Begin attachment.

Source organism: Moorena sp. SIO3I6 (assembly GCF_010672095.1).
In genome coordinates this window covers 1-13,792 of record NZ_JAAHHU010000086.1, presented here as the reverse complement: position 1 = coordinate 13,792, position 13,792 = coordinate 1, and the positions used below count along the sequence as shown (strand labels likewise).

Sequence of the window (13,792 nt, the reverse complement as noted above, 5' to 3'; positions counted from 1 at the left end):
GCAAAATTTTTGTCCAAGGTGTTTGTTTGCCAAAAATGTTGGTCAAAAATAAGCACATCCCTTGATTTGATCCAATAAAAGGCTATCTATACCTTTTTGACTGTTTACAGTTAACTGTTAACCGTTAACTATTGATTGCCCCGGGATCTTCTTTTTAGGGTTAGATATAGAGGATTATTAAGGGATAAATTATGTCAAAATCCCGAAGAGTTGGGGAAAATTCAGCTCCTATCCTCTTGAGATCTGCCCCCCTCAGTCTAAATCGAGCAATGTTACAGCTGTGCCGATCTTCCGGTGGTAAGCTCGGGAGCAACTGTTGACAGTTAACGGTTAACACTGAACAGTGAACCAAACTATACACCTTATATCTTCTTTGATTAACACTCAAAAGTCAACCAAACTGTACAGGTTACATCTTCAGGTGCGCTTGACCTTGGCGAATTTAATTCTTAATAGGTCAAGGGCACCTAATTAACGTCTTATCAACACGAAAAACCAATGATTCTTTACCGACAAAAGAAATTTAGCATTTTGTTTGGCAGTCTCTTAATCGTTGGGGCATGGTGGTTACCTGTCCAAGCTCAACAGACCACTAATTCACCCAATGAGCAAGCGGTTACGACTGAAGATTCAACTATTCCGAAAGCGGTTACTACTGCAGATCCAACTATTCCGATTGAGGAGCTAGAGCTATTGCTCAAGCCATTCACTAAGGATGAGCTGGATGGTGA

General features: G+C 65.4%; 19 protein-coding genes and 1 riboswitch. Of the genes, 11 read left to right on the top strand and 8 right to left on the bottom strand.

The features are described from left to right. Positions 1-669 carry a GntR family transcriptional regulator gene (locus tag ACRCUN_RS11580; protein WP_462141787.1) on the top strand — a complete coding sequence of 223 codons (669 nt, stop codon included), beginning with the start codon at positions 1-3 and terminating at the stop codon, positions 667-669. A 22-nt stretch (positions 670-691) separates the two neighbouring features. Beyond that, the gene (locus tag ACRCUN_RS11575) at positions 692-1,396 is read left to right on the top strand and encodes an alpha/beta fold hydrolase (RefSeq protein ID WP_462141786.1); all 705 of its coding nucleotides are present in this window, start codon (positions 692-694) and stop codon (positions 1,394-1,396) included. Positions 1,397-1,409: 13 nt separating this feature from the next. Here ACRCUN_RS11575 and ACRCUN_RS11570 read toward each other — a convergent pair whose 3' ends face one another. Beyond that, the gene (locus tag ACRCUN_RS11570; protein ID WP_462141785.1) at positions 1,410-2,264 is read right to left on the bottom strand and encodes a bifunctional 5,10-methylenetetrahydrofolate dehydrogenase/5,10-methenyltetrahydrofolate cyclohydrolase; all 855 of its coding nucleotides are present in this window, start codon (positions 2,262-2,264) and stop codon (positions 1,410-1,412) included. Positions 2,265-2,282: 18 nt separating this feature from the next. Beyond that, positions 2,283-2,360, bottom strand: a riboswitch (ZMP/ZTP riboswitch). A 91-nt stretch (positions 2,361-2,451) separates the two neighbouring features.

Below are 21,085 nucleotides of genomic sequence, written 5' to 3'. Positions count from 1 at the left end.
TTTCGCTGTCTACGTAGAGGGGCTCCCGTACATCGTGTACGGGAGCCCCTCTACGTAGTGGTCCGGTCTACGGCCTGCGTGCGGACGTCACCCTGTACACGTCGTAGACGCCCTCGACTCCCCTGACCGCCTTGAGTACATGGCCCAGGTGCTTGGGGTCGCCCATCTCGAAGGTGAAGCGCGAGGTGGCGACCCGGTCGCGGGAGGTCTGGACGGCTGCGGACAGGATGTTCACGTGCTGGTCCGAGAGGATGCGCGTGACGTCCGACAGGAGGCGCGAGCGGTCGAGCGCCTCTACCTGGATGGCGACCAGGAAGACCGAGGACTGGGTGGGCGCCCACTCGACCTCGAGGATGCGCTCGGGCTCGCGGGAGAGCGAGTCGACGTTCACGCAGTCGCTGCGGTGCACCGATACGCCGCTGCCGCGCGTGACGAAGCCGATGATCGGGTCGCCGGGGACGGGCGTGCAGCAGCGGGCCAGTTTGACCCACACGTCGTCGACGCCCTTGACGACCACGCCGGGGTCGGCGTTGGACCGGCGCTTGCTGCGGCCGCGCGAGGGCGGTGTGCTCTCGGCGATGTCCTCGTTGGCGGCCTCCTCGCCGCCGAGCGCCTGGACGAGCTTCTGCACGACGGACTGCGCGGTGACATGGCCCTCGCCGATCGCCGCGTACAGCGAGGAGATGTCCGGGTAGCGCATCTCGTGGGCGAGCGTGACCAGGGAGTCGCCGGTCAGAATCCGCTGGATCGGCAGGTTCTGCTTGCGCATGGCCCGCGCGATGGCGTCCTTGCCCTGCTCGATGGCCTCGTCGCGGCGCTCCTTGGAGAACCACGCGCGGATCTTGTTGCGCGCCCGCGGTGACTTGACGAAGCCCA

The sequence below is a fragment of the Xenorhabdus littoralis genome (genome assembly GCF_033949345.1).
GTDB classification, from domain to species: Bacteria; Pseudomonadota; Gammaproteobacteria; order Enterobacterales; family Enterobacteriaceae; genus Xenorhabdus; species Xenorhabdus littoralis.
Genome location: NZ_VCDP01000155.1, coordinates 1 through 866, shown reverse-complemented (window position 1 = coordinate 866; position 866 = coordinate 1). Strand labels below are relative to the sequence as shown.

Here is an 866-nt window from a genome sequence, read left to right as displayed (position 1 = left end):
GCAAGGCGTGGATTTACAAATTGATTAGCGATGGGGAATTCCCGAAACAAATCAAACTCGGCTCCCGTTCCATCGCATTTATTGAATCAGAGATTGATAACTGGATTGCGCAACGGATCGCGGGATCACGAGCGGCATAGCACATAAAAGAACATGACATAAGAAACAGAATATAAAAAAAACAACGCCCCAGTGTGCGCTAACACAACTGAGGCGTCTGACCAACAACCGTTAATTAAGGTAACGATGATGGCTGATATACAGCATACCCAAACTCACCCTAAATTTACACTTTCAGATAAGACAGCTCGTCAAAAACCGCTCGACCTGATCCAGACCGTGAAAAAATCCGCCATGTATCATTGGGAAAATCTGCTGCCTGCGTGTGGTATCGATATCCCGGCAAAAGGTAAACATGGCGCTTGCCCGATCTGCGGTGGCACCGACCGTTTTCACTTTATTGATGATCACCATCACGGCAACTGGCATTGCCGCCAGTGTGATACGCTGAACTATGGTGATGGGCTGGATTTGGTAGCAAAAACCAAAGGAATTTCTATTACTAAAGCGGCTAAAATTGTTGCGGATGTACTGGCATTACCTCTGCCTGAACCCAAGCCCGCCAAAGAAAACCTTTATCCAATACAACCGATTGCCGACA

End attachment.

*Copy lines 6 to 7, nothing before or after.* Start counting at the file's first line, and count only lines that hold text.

The features are described from left to right. Positions 1-669 carry a GntR family transcriptional regulator gene (locus tag ACRCUN_RS11580; protein WP_462141787.1) on the top strand — a complete coding sequence of 223 codons (669 nt, stop codon included), beginning with the start codon at positions 1-3 and terminating at the stop codon, positions 667-669. A 22-nt stretch (positions 670-691) separates the two neighbouring features. Beyond that, the gene (locus tag ACRCUN_RS11575) at positions 692-1,396 is read left to right on the top strand and encodes an alpha/beta fold hydrolase (RefSeq protein ID WP_462141786.1); all 705 of its coding nucleotides are present in this window, start codon (positions 692-694) and stop codon (positions 1,394-1,396) included. Positions 1,397-1,409: 13 nt separating this feature from the next. Here ACRCUN_RS11575 and ACRCUN_RS11570 read toward each other — a convergent pair whose 3' ends face one another. Beyond that, the gene (locus tag ACRCUN_RS11570; protein ID WP_462141785.1) at positions 1,410-2,264 is read right to left on the bottom strand and encodes a bifunctional 5,10-methylenetetrahydrofolate dehydrogenase/5,10-methenyltetrahydrofolate cyclohydrolase; all 855 of its coding nucleotides are present in this window, start codon (positions 2,262-2,264) and stop codon (positions 1,410-1,412) included. Positions 2,265-2,282: 18 nt separating this feature from the next. Beyond that, positions 2,283-2,360, bottom strand: a riboswitch (ZMP/ZTP riboswitch). A 91-nt stretch (positions 2,361-2,451) separates the two neighbouring features.

Below are 21,085 nucleotides of genomic sequence, written 5' to 3'. Positions count from 1 at the left end.